Jennifer Hsiao

Jennifer Hsiao was recently appointed as Organist at Old West Church in Boston, MA, where she plays at weekly services.  She began her organ studies with Eric Plutz at Princeton University and continued them at the Yale School of Music with Chelsea Chen. She has continued her studies at Harvard with Christian Lane. She has played in recitals in the Boston area and has performed as a guest organist with the Bay Colony Brass. 

Jennifer is also a pianist and violinist.  She has won numerous competitions and has performed concerti as both a piano and violin soloist with numerous orchestras including the Princeton University Orchestra, Hartford Symphony, Farmington Valley Symphony Orchestra, Connecticut Youth Symphony, and Connecticut Virtuosi Chamber Orchestra. As a pianist she has studied with Margreet Francis, Jennifer Tao, Abbey Simon, and Peter Frankl. She began her violin studies with Teri Einfeldt, continuing with Brian Lewis and Dorothy DeLay. As an undergraduate at Princeton, she was the first violinist of the Princeton University String Quartet and concertmaster of the Princeton University Orchestra; there she studied with Anna Lim, Stephen Clapp at the Juilliard School, and Philip Setzer of the Emerson String Quartet. At the Yale School of Music, she studied with Ani Kavafian.

Jennifer holds an A.B. in Chemistry and certificates in Latin and Music Performance from Princeton University and a Masters of Music Performance (violin) from the Yale School of Muisc. She is now a PhD student in Biological and Biomedical Sciences at Harvard University, where she also serves as concertmaster of the Dudley Orchestra and Resident Tutor in biology and music at Dunster House.

Jennifer Hsiao, center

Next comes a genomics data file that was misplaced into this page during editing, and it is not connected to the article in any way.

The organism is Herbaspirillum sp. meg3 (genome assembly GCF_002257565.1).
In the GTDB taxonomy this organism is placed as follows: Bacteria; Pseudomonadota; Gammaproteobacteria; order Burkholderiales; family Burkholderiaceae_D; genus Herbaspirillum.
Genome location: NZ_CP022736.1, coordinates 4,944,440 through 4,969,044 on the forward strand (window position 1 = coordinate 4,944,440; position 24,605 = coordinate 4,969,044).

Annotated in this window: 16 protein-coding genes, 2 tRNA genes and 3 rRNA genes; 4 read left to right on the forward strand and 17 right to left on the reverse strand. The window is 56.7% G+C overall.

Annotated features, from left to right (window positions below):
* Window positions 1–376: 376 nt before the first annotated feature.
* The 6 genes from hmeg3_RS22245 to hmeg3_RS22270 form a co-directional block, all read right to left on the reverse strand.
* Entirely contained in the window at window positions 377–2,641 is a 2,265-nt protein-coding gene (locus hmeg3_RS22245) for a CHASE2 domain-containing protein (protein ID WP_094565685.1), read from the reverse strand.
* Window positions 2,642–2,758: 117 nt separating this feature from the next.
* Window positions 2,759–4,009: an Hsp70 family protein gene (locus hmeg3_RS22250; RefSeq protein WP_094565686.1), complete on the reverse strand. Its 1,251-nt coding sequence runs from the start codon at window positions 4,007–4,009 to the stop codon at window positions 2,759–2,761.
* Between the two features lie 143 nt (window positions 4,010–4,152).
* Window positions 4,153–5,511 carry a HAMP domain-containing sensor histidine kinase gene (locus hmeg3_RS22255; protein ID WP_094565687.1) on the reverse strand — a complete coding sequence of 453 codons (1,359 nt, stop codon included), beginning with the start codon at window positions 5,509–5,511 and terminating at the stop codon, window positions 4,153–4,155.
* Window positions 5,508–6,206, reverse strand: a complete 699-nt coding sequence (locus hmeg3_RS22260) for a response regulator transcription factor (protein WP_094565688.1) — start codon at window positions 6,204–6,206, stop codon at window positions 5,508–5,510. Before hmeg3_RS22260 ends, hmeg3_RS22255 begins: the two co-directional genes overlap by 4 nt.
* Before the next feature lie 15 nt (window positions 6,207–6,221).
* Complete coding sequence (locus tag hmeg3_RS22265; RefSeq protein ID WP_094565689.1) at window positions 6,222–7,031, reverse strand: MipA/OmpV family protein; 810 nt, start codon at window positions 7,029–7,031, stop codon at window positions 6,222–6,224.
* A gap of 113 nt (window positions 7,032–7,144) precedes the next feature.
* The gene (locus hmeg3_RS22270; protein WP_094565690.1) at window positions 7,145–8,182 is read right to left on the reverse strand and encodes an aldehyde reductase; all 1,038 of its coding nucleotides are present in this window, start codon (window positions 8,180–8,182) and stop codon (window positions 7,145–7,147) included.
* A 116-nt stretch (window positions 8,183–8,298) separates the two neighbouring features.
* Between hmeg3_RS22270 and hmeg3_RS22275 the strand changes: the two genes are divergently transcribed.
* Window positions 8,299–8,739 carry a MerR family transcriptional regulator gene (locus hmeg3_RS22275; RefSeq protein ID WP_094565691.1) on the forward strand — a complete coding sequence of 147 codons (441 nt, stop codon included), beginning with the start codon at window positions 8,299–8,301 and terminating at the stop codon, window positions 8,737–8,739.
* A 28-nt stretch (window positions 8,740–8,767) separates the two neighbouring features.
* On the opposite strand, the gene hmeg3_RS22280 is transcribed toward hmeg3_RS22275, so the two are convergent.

Jennifer Hsiao, center


I first met Chris at the Yale School of Music when I was doing my masters in violin performance there. He was my music history teaching fellow. I remember going to one of his degree recitals at Woolsey Hall and being amazed at his artistry on the organ. Little did I know that a couple years later, I would cross paths with Chris again at Harvard, where he was the organist at Memorial Church. I contacted him about taking organ lessons and he was so generous and patient with me, especially given that I was very busy with graduate school and only taking one or two lessons per semester. Even when I was only taking a few lessons here and there, Chris always included me in the organ community that he was building in Cambridge and Boston. He would always invite me to go to studio classes, go on organ crawls, go to organ recitals, and attend other studio events.

This past year, I became much more serious about playing the organ and I’ve had weekly lessons with Chris. I’ve learned so much from him. He is always so generous with his time and every time I have a recital, he takes time out of his busy schedule to help me with registering the organs. He has built an organ studio full of incredible people in Boston and has taken us on organ crawls to amazing and inspirational organs all over the northeast and even in Europe.

In hindsight, I’ve realized how incredibly fortunate I was to have connected with Chris again; I never dreamed that I would one day love playing the organ as much as I love playing the violin and piano, which have been my primary instruments since I was 5 years old. Organ was originally a “secondary” instrument that I took up out of curiosity much later on but it has since become just as important to me as my other instruments.

I went to graduate school for biology, but I feel as though I’m getting a partial conservatory experience in organ at the same time, and this is all because of Chris. In addition to being an amazing and inspiring performer himself, he is also an incredible teacher who can connect with organists of all levels, from beginners to professionals—a true testament to his pedagogical prowess. He is also just a wonderful human being who takes time to really get to know his students and is a joy to be around.
— Jennifer Hsiao